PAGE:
November 24, 2010
The West Virginia Archives and History Library of the West Virginia Division of Culture and History will continue its series of after hours lectures on Tuesday, Dec. 7, from 6 - 7:30 p.m. The session, entitled “Digging into the Draper Collection: Researching the Settlement of West Virginia,” will be conducted by Jaime Simmons, research specialist for archives and history.
The program will take place in the library at the Culture Center, State Capitol Complex in Charleston. All sessions are free and the public is invited to attend. The library will close at 5 p.m. and reopen at 5:45 p.m., for lecture guests and participants only.
Simmons will provide information on the contents of the Draper Collection, and will focus on the process of researching in the collection, how to use the indices and press-marks to access the collection, and how to locate additional information.
The Lyman C. Draper Manuscript Collection documents the period roughly between 1755 and 1815 and concentrates on the Trans-Allegheny West, including the Ohio River Valley and western Virginia. Draper, whose life spanned much of the 19th century, began gathering reminiscences and information during the 1840s, when people who had lived through the Revolutionary War and the settlement period in western Virginia, were still living. Housed at the Wisconsin Historical Society, the Draper Collection is available on microfilm at the West Virginia Archives and History Library.
Advance registration for the workshop is not required, but is encouraged to help plan seating arrangements and ensure plenty of supplies and handouts are available. To register in advance, contact Robert Taylor, library manager, at (304) 558-0230, ext. 163, or by e-mail at Bobby.L.Taylor@wv.gov. Participants interested in registering by e-mail should send their name, telephone number and the name and date of the session. For additional information about the workshop, contact the Archives and History Library at (304) 558-0230.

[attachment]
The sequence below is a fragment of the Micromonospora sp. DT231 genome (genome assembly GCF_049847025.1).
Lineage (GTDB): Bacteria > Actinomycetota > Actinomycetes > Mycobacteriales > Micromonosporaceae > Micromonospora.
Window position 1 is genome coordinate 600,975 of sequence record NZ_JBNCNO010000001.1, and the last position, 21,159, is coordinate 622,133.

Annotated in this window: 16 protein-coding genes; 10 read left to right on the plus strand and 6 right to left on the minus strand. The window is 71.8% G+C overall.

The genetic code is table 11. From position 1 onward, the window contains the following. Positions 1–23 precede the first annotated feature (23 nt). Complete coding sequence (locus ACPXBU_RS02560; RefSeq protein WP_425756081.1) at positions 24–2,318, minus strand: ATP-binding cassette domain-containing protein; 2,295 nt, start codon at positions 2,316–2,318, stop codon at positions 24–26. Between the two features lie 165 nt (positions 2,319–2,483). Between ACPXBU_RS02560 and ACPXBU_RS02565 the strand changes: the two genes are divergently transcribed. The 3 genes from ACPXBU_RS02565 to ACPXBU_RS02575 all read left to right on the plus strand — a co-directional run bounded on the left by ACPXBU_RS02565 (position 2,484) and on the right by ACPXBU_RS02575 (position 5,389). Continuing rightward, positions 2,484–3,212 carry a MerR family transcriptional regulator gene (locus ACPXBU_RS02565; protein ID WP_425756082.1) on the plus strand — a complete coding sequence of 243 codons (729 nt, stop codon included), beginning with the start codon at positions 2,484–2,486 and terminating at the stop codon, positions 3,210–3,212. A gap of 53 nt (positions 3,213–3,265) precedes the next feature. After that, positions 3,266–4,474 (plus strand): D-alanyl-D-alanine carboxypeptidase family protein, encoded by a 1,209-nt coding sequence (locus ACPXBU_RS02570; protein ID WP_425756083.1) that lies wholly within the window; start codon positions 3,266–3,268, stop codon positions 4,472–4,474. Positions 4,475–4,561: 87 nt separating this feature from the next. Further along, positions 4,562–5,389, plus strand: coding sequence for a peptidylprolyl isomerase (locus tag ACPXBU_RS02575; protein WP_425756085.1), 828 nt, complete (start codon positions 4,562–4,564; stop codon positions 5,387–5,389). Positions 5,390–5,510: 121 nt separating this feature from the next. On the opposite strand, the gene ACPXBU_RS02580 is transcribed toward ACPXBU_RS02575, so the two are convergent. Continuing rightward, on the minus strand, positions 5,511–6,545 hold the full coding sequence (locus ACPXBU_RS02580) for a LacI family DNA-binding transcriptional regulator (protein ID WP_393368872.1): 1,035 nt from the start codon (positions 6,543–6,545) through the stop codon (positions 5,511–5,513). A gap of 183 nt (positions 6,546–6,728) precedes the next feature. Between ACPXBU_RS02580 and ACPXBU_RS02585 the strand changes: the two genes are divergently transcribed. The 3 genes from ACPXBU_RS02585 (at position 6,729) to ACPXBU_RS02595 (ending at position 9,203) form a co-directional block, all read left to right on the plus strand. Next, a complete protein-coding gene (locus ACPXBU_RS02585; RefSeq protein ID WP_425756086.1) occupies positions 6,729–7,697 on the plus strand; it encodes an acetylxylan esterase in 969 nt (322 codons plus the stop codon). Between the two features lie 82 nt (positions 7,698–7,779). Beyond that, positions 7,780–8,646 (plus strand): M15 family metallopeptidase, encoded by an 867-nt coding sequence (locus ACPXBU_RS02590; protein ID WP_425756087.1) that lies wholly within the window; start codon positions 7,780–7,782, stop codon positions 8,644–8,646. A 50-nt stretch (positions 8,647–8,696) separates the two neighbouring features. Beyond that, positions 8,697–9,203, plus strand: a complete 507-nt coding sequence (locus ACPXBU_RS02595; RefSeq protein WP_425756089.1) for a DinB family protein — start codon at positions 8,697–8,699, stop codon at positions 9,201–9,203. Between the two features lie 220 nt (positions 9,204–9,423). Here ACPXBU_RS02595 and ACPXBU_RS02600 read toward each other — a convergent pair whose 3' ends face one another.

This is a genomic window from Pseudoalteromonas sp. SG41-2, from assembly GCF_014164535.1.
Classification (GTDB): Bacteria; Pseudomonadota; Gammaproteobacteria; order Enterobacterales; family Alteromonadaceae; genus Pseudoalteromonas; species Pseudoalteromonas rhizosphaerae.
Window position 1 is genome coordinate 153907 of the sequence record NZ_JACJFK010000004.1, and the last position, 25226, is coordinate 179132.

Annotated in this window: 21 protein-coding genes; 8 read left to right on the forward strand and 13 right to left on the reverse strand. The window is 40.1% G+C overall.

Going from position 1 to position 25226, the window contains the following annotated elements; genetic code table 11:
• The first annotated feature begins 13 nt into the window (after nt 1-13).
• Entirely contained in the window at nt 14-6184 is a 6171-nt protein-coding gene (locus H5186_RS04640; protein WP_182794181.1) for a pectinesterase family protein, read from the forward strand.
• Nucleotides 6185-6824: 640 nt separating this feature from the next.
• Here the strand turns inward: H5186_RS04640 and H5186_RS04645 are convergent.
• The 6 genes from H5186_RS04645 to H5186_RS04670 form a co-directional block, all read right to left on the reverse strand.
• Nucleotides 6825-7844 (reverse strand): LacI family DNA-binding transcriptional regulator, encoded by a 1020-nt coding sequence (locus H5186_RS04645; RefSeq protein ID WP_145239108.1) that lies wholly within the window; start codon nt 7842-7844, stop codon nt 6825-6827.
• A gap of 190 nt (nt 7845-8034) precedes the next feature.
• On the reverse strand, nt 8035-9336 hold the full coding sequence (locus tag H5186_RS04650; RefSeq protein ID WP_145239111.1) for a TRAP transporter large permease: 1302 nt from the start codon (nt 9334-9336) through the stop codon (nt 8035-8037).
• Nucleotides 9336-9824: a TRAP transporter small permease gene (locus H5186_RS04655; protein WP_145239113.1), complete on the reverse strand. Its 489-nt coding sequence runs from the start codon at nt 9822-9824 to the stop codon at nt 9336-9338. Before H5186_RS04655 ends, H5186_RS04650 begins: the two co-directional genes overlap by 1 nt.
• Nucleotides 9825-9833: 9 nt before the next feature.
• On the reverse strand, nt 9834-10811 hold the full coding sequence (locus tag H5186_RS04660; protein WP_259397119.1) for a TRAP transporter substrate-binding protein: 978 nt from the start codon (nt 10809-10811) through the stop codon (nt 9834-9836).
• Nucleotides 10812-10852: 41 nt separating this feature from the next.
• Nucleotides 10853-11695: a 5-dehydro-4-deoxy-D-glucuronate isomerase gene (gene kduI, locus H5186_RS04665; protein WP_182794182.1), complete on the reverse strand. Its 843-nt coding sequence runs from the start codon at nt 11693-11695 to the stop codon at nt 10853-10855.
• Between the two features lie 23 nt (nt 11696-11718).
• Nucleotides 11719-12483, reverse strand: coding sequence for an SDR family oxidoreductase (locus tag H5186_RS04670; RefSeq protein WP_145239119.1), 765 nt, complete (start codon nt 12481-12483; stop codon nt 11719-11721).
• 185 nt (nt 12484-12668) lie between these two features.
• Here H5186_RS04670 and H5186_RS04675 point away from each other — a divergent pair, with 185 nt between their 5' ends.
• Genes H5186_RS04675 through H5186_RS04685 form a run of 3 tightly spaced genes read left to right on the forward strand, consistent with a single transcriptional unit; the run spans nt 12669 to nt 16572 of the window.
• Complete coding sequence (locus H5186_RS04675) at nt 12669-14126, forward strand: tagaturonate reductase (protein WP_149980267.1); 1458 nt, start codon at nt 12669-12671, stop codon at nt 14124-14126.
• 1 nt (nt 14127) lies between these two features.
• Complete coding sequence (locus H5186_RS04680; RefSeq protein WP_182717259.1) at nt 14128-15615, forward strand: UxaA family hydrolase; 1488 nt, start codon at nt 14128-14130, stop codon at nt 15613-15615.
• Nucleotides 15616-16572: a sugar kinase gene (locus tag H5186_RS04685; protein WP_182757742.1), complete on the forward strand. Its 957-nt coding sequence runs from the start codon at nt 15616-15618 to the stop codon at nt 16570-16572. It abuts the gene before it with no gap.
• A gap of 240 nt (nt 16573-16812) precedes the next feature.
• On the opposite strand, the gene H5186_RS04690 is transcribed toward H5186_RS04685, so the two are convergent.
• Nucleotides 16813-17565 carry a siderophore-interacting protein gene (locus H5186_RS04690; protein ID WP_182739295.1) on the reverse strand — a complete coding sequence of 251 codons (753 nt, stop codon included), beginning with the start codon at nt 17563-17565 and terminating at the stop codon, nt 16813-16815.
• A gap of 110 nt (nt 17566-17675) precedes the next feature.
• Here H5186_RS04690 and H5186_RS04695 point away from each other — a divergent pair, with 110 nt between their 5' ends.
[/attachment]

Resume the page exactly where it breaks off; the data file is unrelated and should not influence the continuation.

The next session will have Dr. Robert Maslowski, former U.S. Army Corps of Engineers archaeologist for the upper middle Ohio River basin for more than 25 years, discussing “A Primer on West Virginia Archaeology” on Jan. 5, 2011.
The Archives and History Library is open from 9 a.m. to 5 p.m. on Monday through Wednesday, Friday and Saturday, and 9 a.m. to 8 p.m. on Thursday. The library is closed on Sunday.
With the leadership of the West Virginia Department of Education and the Arts, Kay Goodwin, cabinet secretary, the West Virginia Division of Culture and History brings together the state’s past, present and future through programs and services in the areas of archives and history, the arts, historic preservation and museums. Its administrative offices, led by Commissioner Randall Reid-Smith, are located at the Culture Center in the State Capitol Complex in Charleston, which also houses the state archives and state museum. The Culture Center is West Virginia’s official showcase for the arts. The agency also operates a network of museums and historic sites across the state. For more information about the Division’s programs, visit www.wvculture.org. The Division of Culture and History is an Equal Opportunity/Affirmative Action Employer.